Submitted to: Society of Protozoologists International Workshop on Opportunistic Protists
Publication Type: Abstract Only
Publication Acceptance Date: 4/18/2008
Publication Date: 5/28/2008
Citation: Santin, M., Fayer, R. Infectivity of the cervine genotype of Cryptosporidium. Society of Protozoologist X International Workshop on Opportunistic Protists (IWOP-10), May 28-31, 2008, Boston, MA.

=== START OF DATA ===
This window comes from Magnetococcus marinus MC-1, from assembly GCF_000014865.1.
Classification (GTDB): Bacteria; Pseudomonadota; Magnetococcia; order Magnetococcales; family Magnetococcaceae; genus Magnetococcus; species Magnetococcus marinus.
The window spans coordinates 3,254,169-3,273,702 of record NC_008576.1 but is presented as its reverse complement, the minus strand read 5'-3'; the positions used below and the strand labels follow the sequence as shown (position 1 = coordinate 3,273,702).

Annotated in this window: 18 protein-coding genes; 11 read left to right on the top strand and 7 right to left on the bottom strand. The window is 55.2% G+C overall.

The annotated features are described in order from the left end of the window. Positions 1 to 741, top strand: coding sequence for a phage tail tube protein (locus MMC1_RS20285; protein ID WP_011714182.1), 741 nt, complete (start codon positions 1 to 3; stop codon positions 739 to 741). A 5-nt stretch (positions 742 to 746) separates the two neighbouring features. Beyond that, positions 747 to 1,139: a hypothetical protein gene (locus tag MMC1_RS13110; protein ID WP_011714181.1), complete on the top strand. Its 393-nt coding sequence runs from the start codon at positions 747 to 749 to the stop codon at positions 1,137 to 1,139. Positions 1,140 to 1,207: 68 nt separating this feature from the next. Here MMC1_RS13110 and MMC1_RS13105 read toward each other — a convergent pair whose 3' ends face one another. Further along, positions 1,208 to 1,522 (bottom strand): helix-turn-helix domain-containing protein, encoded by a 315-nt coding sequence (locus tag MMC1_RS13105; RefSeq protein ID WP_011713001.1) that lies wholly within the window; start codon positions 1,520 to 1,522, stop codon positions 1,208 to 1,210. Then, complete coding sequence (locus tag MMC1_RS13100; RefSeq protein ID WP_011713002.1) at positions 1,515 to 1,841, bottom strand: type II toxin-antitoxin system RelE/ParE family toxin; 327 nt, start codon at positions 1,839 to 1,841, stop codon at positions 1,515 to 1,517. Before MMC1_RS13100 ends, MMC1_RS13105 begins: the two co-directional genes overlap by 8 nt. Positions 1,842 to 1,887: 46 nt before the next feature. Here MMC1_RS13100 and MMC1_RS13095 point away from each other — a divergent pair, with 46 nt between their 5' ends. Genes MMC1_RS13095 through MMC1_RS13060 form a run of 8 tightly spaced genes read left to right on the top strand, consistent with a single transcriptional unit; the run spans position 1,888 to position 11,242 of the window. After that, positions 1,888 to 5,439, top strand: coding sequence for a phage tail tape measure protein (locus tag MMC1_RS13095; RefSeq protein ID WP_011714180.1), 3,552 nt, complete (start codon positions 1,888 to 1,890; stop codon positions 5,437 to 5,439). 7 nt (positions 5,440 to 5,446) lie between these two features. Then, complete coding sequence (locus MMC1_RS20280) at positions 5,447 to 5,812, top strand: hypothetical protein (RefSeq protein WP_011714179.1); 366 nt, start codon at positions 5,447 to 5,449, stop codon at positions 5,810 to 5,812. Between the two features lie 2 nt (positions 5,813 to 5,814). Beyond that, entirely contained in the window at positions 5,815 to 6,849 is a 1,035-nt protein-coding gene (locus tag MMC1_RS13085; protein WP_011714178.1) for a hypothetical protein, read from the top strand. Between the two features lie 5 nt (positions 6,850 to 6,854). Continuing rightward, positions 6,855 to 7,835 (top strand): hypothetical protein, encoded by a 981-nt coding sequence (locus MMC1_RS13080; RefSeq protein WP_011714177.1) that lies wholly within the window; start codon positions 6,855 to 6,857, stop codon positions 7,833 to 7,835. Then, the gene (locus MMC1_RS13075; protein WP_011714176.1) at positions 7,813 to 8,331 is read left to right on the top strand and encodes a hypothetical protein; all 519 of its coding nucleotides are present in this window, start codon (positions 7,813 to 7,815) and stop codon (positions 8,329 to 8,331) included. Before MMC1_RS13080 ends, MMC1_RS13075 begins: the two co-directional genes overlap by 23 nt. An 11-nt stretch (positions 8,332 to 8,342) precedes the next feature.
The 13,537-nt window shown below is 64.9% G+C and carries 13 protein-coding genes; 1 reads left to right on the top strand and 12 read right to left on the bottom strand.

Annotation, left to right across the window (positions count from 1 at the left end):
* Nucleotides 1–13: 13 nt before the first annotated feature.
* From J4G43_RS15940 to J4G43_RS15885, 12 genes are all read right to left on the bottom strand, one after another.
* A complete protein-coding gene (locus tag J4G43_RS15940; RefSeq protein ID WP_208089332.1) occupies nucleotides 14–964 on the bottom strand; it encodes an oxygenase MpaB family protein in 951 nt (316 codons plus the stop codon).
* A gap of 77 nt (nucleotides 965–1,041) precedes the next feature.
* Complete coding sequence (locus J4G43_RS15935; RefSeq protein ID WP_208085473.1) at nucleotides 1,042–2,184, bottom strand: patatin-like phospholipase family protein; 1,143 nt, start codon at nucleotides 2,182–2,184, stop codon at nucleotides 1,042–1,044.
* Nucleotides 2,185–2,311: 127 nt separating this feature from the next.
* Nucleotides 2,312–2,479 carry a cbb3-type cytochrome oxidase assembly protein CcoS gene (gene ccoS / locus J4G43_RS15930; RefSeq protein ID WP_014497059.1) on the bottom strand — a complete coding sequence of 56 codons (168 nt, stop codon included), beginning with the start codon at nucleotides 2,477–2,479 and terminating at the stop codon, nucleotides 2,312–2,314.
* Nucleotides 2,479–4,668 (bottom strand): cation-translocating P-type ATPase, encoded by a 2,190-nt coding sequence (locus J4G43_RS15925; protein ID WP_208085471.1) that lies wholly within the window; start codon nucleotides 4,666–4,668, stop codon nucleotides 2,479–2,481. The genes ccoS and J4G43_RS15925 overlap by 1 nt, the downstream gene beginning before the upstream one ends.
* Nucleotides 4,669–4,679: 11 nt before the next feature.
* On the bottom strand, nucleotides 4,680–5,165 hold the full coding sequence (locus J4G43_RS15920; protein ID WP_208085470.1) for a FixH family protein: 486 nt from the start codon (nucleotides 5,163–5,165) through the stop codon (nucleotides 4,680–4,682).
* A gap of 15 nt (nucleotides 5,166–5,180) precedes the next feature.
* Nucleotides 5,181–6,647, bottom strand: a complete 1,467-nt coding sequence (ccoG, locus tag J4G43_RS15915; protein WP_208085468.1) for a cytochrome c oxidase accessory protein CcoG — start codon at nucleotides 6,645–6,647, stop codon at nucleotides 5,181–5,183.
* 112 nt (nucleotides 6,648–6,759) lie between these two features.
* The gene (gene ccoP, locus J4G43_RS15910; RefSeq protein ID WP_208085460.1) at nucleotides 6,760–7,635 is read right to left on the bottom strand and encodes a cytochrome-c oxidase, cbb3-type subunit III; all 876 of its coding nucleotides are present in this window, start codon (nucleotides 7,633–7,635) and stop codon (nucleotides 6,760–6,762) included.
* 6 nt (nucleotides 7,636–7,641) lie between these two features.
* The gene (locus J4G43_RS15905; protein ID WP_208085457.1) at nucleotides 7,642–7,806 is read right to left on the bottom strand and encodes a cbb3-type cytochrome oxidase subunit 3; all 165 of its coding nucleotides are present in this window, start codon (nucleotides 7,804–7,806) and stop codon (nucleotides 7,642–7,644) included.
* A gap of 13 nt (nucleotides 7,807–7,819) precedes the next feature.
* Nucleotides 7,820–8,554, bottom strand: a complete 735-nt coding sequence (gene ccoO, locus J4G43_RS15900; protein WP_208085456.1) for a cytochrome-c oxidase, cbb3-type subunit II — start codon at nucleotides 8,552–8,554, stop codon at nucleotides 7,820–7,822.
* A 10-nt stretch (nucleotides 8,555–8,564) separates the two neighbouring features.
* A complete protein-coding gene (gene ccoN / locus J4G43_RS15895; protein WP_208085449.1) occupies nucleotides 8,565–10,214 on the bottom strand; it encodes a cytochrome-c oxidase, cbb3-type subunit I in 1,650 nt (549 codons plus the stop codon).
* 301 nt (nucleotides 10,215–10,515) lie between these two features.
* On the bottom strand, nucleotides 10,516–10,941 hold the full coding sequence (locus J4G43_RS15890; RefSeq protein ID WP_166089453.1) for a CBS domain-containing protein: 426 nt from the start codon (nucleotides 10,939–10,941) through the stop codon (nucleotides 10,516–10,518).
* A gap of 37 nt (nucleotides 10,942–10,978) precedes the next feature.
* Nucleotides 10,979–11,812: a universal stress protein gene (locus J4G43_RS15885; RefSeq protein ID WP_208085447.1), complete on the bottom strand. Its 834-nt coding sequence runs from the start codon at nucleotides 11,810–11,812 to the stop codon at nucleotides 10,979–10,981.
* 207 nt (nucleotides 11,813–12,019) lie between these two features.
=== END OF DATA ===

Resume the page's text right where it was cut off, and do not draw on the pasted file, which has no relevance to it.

Technical Abstract: Cryptosporidiosis is a diarrheal disease of humans and animals caused by parasites in the genus Cryptosporidium, a genus comprising 19 valid species and 40 genotypes. Most human infections are caused by C. hominis and C. parvum. To a lesser extent infections with C. meleagridis, C. felis, C. canis, C. suis, C. muris, and the Cryptosporidium cervine genotype, a C. suis-like genotype, a C. andersoni-like genotype, the chipmunk genotype I, the skunk genotype and the C. hominis monkey genotype have been reported for immunocompetent and immunocomprised humans. Of these genotypes, the cervine genotype has been detected in feces from humans in Canada, New Zealand, England, and Slovenia and in more animals and over a greater geographic range than the others. It has been found in feces from wild rodents including squirrels, chipmunks, and a woochuck, beaver, deer mouse, and from a raccoon. It has been found in feces from captive lemurs as well as wild and domesticated ruminants including white-tailed deer, a blesbok, a mouflon, a Nyala, an ibex and domesticated sheep. It has been identified in storm water, watersheds, and in sewage effluent. On successive years a flock of sheep in Maryland have shown intragenotypic variations in the 18S rDNA gene for the Cryptosporidium cervine genotype. Four sequences have now been identified, 3 found in the sheep and identified as cervine 1, 2, and 3 and one identified in storm waters in New York. Parasites with a sequence identical to Cryptosporidium cervine 2 and another differing only by one A-to-G substitution were reported in humans in New Zealand. The zoonotic potential of the other intragenotypic isolates is not known. Because the cervine genotype has such a wide host range and has been found worldwide it has the potential to emerge as an important zoonotic pathogen. The continued genetic identification of cervine genotype isolates, including intragenotypic variations, as well as other isolates of Cryptosporidium found in clinical and epidemiological specimens, is important to our gaining a better understanding of the sources of these parasites and their public health significance.